The mean age at presentation in this study was 27.9 years. This is comparable to some studies also in Northern Nigeria, Jos 26.7 years [10] and Gombe 28.6 years. [3] However, the mean age in this study was lower compared to studies in Southern Nigeria, Abakaliki 30.9 years, [11] Benin 33.2 years [12] and Sagamu 31.4 years [13]. This could probably be as a result of prolonged periods of voluntary infertility from delayed age of marriage in these regions compared to our study. Female age is considered as the single most important determinant of both spontaneous and assisted conception rates. [14] There is no universally accepted definition of advanced reproductive age, in part because the effect of increasing age occurs as a continuum rather than as a threshold effect. However, in infertility terms, 35 years is considered as the age limit [14]. The predominance of secondary infertility in this study (60.6%) agrees with many studies in Nigeria. [3,7,10,13,15,16] This is opposed to the trend in the developed countries where primary infertility is commoner than secondary infertility. [17,18] Primary infertility in sub-Saharan Africa has been attributed to the higher prevalence of poorly managed previous pelvic infections or pelvic inflammatory diseases. [19,15] Tubal occlusion was the highest abnormality found among all groups of infertile women (62.8%), followed by pelvic adhesions (35.1%) both of which were higher among women with secondary infertility and the difference was statistically significant P=<0.000. This finding is consistent with many other studies done in Nigeria. [3,7,10,13,20] Tubal occlusion has been shown to be the commonest cause of female infertility in Africa [19]. It highlights the role of prior infectious morbidity on fertility. Additionally, sexually transmitted disease as a contributor to tubal infection and obstruction, as well as extra contributions from pelvic infections caused by puerperal sepsis, post abortal sepsis and post operative septic morbidities likewise play a role. [3-5] In a previous study carried out in Nigeria, it was reported that there is a positive correlation between secondary infertility, and induced abortion, post-abortal sepsis, manual removal of placenta as well as previous prolonged unsupervised labour [16]. This could also explain why most cases of tubal occlusion and pelvic adhesions occurred among women with secondary infertility in our study. Uterine fibroid and uterine anomalies are important causes of infertility. In this study, uterine fibroid was found in (18.2%) of cases which was comparable to some studies in Nigeria, Jos (17.9%) [10] and Abakaliki (17.7%) [11] but lower than the prevalence reported in Sagamu (32.8%). [13] However, the prevalence reported in studies done in Europe was much lower (7.8%). [21] This may be as a result of racial distribution of uterine fibroid with higher prevalence among Africans. [22] There is over expression of oestrogen receptor (ER) alpha genotype and aromatase among the Blacks compared to Caucasians. [22] The role of uterine fibroid in infertility is controversial. It is estimated that fibroid may be associated with infertility in 5-10% and are possibly the only cause of infertility in 1-3%. [23] Proposed mechanisms by which uterine fibroid might adversely affect fertility include, cornual myomas compressing interstitial segment of the tube, dysfunctional uterine contractility, and poor regional blood flow resulting in focal endometrial attenuation. [21] Congenital anomalies of the female reproductive system are associated with higher rates of infertility. Incidence of uterine congenital anomaly is not accurately known probably as a result of inaccurate diagnostic methods, lack of uniform system of classification, and also many of them being asymptomatic. The prevalence in this study was (8.7%) which is similar to another study. [24] Depending on the severity, women with congenital anomalies of the uterus can still conceive but may suffer from some obstetrics complications such as recurrent pregnancy losses. All the cases of uterine anomalies in this study were seen among primary infertile patients probably because there were coexisting streak gonads which may not be compatible with conceiving.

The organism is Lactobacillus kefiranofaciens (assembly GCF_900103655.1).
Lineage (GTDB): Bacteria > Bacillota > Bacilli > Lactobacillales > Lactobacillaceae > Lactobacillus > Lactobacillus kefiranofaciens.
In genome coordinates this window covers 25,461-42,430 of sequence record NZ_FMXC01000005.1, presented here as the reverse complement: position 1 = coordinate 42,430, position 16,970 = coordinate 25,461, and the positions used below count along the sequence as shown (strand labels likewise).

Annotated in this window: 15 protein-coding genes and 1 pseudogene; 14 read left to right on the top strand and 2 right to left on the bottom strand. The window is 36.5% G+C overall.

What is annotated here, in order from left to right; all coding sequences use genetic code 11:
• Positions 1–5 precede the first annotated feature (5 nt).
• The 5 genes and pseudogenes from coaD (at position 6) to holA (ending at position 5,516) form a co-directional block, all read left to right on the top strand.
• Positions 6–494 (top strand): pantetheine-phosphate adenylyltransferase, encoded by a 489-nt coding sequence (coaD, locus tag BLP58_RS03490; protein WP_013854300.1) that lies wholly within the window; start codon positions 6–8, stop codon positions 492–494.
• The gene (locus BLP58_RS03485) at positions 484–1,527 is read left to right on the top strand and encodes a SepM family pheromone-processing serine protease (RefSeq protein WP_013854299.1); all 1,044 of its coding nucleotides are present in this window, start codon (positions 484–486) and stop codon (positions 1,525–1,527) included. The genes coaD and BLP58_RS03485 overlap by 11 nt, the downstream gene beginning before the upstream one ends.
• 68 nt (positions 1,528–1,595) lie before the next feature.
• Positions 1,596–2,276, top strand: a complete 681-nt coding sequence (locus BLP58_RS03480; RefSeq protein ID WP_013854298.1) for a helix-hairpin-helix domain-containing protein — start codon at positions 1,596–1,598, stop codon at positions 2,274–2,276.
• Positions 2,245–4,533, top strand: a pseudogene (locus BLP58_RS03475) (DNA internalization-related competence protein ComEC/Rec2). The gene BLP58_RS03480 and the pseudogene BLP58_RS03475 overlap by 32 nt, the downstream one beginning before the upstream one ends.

Ovarian pathologies such as Polycystic Ovarian Disease cause anovulation leading to infertility. In this study, 4.3% of cases of polycystic ovary were seen, although there was no correlating ultrasound evidence. Similar finding was reported in Southwest Nigeria, Ibadan 4.2%. [15] However, higher prevalence was recorded in other studies, [10,20,25] while Sagamu (in Southwest Nigeria) reported a lower prevalence of 2.5%. [13] In one study, it was found that diagnosis of ovulatory dysfunction was more common in younger age group. [26] A possible explanation for this may be that those with irregular cycles tend to present early for investigation and treatment. [27] Laparoscopy did not demonstrate any tubal abnormality in (37.2%) of cases as seen in other studies in Nigeria. [3,10,15,16] This contrasts with studies in developed countries where normal patent tubes are seen in higher percentages [17,18] . The incidence of infective cause of tubal obstruction as an aetiology of infertility in developed countries are not as high as seen in developing countries [24]. Despite advanced technology and experience, complications during laparoscopy remain a major cause of significant cause of morbidity. [28] The incidence of postoperative complications with laparoscopy in our study was very low which corresponds with some studies in Southwest Nigeria, Sagamu [13,29] and Ibadan.[15] All the complications were of mild grade and did not require any active intervention. Abdominal pain was the commonest complication seen in this study which is consistent with reports in Northcentral Nigeria, Jos [10] and Sagamu in Southwest Nigeria. [29] The key to reducing postoperative complications during laparoscopy is adequate training.


Tubal and pelvic diseases are common factors responsible for infertility in both primary and secondary infertility in this study. Laparoscopy key diagnostic tool in the evaluation of cases of infertility when tubal and pelvic factors are implicated.


We thank Almighty God for His guidance in granting us the initiative to come up with this study. We would like to thank all the individuals who were may have supported us directly or indirectly during this course of making this research. Especially colleagues and friends. May God Almighty reward you all abundantly.

Conflicts of Interest

The authors declare that there is no conflict of interest regarding the publication of this article.